Having started a seasonal retail position on Saturday, I am not looking forward to this fall/winter. I finally gave in to the need for money, and idealism be damned (for now - after Christmas I probably won't have any more hours with the store, so I'll go back to being unemployed, delivering snarky commentary on the terrible plight of retail workers and dreaming about the awesome jobs I might eventually run into if I just hold out a little longer...)
Anyway, I had yesterday and today off, and after some much-needed sleeping in and some much-enjoyed lounging, I spent this afternoon reading the blog of one of my camp friends' moms, who is an awesome woman and someone I wish I could spend more time with. Unfortunately, she still lives in New York. Fortunately, she's taken up photography as well as hanging around camp and updates several(!) blogs with pictures of the area for me to oooh and ahhh over, including my favorite place in the world - Camp Timbercrest (here is the Timbercrest Blog). I miss that camp SO much. I've written about camp before. I think it's awesome, and Timbercrest is the most awesome camp. I still get teary-eyed when I think about all the time I spent there and all the friends I made, and the fact that I can't just get in the car and drive over makes me feel empty deep down.
See, I really love nature. "The woods" has been my favorite place for many, many years and I habitually seek out quiet, nature-y places when I'm upset. Unfortunately, since I started college I haven't found many of those places. I've been living in cities and large towns, cut off from the best parks by a couple dozen miles (unlike my mom's house, where we had a forest in the back yard), without a car for most of that time, and without anyone to share the trails. For years Rick and I have been saying: "It's spring, we should go camping soon!", and then: "we'll go camping this summer", followed by: "well, maybe we'll make it this fall", and finally: "it's too cold now. We'll definitely go next year." Of course, there's always something in the way of just throwing the sleeping bags in the Jeep and heading for Laurel Highlands. Invariably, I spend all summer humming camp songs and staring at state park websites and all winter wondering if running around in the cold is really as bad as I remember it being and whether any of the parks are open for winter hikes. I keep thinking I might give in and join a local hiking club, but I'd probably feel bad when I showed up with my 6-year-old fraying-at-the-edges hiking boots and plain cheap water bottle, getting winded on a 5-mile "easy" hike while the rest of group is hauling state-of-the-art frame packs and energy gel drinks on 30-mile hikes around the Allegheny park system. Is there a "casual nature walks" club for 20-somethings?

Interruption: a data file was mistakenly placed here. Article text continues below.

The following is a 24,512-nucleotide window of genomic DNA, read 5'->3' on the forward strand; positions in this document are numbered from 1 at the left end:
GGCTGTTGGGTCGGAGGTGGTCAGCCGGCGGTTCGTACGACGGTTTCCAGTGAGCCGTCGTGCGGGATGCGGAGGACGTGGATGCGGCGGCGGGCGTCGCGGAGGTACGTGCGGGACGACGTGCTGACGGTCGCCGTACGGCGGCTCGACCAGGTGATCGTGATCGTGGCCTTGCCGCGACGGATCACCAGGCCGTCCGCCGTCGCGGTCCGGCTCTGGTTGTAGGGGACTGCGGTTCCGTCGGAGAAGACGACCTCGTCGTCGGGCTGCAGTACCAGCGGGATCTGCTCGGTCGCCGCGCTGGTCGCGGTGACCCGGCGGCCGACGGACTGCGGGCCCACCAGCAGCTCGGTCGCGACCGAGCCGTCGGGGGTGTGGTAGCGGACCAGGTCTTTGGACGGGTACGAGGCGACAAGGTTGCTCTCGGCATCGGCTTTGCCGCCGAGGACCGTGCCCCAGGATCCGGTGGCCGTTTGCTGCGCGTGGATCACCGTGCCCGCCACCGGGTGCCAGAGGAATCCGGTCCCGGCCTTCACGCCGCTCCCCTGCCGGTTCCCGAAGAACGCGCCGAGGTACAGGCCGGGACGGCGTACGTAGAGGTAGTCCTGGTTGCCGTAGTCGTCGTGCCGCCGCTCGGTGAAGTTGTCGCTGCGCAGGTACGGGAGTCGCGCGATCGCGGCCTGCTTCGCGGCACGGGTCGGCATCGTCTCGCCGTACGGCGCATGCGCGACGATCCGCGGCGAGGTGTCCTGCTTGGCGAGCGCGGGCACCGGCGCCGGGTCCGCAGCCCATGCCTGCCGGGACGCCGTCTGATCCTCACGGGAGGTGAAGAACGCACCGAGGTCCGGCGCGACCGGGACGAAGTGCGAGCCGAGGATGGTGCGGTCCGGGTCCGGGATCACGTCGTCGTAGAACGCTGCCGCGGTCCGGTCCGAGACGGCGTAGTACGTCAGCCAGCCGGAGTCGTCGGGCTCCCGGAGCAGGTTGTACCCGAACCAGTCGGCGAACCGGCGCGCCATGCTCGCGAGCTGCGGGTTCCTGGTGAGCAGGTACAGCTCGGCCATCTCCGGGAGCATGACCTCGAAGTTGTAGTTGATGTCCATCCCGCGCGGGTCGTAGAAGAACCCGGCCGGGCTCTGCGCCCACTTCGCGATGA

It would be better if I had a camp or a park here that feels as reassuring as Timbercrest did. I might even quit bugging Rick about camping if I could walk or bike to the nearest large stand of trees whenever I needed a nature break. Pittsburgh's very own Riverview park is within dog-walking distance and is a pretty big park, for being located on the edge of a city... but you can still hear the cars on the bordering highways when you're wandering the trails there. Call me a sentimental fool, but city noises just ruin the whole "oneness with nature" thing. And I don't have any hiking/biking/exploring buddies, which is to say: I'm lazy, and without anyone to encourage me to go out and explore the city's green spaces (and there are a lot!), I will sit in the house, complaining about the cold and the fact that it's supposed to rain all week and that I'm sore and tired from work, etc, and I won't be able to drag myself out for that utterly revitalizing walk. November is a lonely time for walking by one's self. Only nuts go out on a day like today, when it's grey and muddy from yesterday's rain, and windy and only 45*. I'm a nut, but I'm a lazy nut. I need other nuts to drag me out of my shell (pun intended).
So: Anyone local feel like making a new friend for some trail walking this winter? I don't bite (hard), and I can identify poison ivy!